Pointing out the window of the sixth floor of Loretto Hospital, state Rep. La Shawn Ford expressed what others in the Austin neighborhood, hit hard by the opioid crisis, also wanted to make clear: “We’re here on the West Side today because we don’t want you to forget us.”
Ford was joined by Lt. Gov Evelyn Sanguinetti and members of Ford’s West Side Heroin Task Force during an event held April 4 — the 50th anniversary of Dr. Martin Luther King Jr.’s assassination.
The gathering offered the task force, a diverse array of legislative and medical professionals, a chance to address the state of the opioid epidemic and outline plans to fight it.
Speakers included Loretto Hospital President and CEO George Miller; Beverly “BJ” Walker, director of the Illinois Department of ; Children and Family Services; and James T. Dimas, head of the Illinois Department of Human Services.
Also present were residents from A Safe Haven, a residential treatment center for recovering addicts located on the West Side, who hope to see an increase in the number of long-term treatment programs like theirs.
Between 2014 and 2017, the number of annual opioid overdoses on the West Side have tripled from 600 to 1,900. Across the rest of Illinois, that number has doubled.
“Everyone has been impacted by this epidemic, and everybody needs to pitch in and help,” said Amanda Kim, head of strategic health initiatives at the Illinois Department of Public Health.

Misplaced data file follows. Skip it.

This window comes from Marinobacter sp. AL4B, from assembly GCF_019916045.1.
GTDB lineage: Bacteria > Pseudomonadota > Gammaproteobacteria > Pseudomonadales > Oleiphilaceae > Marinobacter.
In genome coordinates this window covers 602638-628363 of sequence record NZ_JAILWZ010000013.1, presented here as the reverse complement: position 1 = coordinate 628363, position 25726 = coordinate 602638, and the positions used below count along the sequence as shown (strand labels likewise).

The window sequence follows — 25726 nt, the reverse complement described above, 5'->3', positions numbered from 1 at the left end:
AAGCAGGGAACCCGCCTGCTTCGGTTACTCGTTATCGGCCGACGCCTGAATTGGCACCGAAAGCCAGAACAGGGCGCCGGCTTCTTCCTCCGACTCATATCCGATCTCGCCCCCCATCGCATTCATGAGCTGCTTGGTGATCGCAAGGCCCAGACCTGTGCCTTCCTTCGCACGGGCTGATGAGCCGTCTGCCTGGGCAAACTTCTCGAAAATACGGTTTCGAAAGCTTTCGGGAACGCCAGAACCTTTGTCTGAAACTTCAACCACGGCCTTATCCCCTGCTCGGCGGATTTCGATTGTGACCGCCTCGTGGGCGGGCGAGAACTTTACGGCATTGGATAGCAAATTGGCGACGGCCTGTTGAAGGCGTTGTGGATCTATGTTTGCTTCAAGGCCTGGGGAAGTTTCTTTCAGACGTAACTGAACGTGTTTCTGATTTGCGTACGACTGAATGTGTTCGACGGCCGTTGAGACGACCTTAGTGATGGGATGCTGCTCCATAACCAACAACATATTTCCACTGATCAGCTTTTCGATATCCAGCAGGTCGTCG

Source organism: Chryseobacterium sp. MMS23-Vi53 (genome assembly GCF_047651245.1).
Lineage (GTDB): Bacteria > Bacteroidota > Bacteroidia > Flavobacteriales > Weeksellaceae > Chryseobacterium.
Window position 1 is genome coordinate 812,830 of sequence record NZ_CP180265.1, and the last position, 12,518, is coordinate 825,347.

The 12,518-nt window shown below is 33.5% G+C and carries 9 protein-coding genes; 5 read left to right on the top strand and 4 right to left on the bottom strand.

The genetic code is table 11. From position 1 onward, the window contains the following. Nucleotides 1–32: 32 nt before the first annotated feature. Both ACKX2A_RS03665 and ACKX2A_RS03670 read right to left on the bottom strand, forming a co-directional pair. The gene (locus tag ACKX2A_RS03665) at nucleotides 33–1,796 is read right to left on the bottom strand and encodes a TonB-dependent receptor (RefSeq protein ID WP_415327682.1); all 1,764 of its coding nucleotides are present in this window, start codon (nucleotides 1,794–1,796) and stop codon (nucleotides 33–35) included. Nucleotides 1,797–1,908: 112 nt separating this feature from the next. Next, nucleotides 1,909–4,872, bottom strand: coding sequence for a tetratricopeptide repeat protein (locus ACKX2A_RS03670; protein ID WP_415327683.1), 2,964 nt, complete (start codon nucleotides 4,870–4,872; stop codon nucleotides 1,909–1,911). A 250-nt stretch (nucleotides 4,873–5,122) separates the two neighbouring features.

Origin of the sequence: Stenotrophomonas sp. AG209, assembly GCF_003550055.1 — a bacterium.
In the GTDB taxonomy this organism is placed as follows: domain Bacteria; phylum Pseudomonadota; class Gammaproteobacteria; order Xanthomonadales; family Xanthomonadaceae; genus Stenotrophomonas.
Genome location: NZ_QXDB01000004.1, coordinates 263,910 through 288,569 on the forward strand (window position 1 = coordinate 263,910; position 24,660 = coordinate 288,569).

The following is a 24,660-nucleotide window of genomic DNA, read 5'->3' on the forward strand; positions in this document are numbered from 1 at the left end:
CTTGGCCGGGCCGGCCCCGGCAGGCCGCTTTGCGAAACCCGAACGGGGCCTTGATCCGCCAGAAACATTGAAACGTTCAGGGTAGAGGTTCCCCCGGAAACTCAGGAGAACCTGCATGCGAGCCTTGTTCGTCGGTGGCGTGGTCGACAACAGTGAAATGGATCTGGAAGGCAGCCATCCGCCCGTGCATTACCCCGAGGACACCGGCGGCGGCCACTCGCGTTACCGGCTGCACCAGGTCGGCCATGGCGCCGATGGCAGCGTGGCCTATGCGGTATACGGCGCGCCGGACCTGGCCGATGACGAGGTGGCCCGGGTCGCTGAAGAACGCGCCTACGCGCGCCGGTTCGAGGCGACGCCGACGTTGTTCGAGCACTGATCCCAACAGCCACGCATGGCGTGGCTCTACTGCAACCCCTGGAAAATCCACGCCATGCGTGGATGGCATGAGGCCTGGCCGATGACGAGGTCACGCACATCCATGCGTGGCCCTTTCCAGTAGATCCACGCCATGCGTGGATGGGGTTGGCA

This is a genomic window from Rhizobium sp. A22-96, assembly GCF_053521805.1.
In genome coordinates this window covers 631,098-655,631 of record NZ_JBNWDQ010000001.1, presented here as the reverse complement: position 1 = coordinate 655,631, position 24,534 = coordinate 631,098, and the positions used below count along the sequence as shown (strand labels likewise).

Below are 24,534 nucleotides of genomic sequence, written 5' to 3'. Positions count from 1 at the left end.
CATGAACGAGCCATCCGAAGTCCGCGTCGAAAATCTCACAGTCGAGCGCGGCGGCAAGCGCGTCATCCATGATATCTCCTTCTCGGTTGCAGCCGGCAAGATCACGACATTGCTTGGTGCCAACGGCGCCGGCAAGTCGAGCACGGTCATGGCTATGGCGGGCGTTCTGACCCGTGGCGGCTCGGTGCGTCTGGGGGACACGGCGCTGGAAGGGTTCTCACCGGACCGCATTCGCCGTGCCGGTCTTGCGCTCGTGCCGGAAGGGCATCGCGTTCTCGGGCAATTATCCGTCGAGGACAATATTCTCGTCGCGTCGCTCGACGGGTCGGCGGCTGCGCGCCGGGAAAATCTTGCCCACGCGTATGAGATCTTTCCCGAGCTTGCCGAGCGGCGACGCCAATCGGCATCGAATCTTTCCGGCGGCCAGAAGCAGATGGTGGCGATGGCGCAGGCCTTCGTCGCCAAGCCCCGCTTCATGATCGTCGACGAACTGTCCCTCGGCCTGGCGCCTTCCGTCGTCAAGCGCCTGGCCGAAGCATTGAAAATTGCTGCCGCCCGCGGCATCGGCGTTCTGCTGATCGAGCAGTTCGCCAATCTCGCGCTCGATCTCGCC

“But there are trends in how this epidemic is developing, and data is confirming what everyone in this room already knows – that the West Side of Chicago has been getting hit especially hard.”
Ford spearheaded the creation of the West Side Heroin Task Force in 2016 to address this inequality and to determine the best course of action for alleviating the opioid crisis. The task force includes staff from Loretto Hospital and Roosevelt University, drug policy experts, former users, physicians and advocates.
“What you guys are doing now is just so needed because the changes that we’ve seen taking place,” said Raymond Law, marketing outreach coordinator for Soft Landing Recovery. “This is what needs to happen. In the past there were no task forces … There was none of the things we see today happening back then.”
Loretto is the only hospital on the West Side to offer comprehensive addiction treatment including inpatient, aftercare and Suboxone treatments.
Jocelyn Wells, who has specialized in treating addiction at Loretto since 2010, said her patients “look forward to coming here because they know the staff here. They have a relationship with us … When people are homeless and helpless, they know where to come.”
Other speakers highlighted the numerous ways the opioid epidemic has affected the West Side.
Walker said she attributes an uptick of children being admitted into the care of DCFS to the growing opioid crisis: “I am asking all of us to come together and work together to do what we can to affect this crisis and to stop me from being the default system.”
The event was held on April 4 to underscore the social root of the opioid crisis. Eighty-three percent of Chicago’s opioid hospitalizations occur on the West Side, and the African-American community is disproportionately affected.
“There is hope at the end of the line,” Sanguinetti said. “And that is why our governor is working so hard to slowly move the needle every day so that we can make steps. So that we can have that conversation in the future about ‘do you remember the opioid epidemic?’ as something of the past.”
Gov. Bruce Rauner signed an executive order in fall 2017 creating the Opioid Prevention and Intervention Task Force, which Sanguinetti co-chairs.
That action came after the first-term governor received flak for vetoing a 2015 bill known as the Heroin Crisis Bill, which was sponsored by Ford. The Illinois House overrode the veto.